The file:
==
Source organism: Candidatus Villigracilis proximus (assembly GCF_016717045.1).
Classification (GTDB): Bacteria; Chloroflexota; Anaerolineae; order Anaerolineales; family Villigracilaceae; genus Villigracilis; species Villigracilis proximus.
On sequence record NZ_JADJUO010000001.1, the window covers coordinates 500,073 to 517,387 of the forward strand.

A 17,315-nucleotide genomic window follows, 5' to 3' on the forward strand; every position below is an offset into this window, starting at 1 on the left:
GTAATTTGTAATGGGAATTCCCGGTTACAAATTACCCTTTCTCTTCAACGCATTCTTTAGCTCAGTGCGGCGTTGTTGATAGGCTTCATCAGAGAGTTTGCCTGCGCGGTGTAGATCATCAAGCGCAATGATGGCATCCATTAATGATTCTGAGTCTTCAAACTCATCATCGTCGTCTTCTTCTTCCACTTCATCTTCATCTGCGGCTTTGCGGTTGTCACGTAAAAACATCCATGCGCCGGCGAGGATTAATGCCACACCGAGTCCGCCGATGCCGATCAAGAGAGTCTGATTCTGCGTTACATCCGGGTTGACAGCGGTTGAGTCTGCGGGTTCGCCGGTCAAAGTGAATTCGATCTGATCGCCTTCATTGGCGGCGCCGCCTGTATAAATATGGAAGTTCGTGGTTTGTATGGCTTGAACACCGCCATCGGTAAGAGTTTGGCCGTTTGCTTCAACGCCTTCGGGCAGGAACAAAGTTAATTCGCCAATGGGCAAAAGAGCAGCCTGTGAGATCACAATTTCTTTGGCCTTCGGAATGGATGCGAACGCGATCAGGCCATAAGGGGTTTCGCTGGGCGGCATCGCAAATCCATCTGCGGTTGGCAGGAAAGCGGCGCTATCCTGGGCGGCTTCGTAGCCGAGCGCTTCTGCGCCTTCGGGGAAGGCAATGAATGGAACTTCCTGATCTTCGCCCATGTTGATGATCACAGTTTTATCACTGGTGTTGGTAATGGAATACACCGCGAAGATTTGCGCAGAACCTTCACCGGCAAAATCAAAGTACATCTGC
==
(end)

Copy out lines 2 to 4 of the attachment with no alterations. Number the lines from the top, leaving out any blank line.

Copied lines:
Classification (GTDB): Bacteria; Chloroflexota; Anaerolineae; order Anaerolineales; family Villigracilaceae; genus Villigracilis; species Villigracilis proximus.
On sequence record NZ_JADJUO010000001.1, the window covers coordinates 500,073 to 517,387 of the forward strand.

A 17,315-nucleotide genomic window follows, 5' to 3' on the forward strand; every position below is an offset into this window, starting at 1 on the left: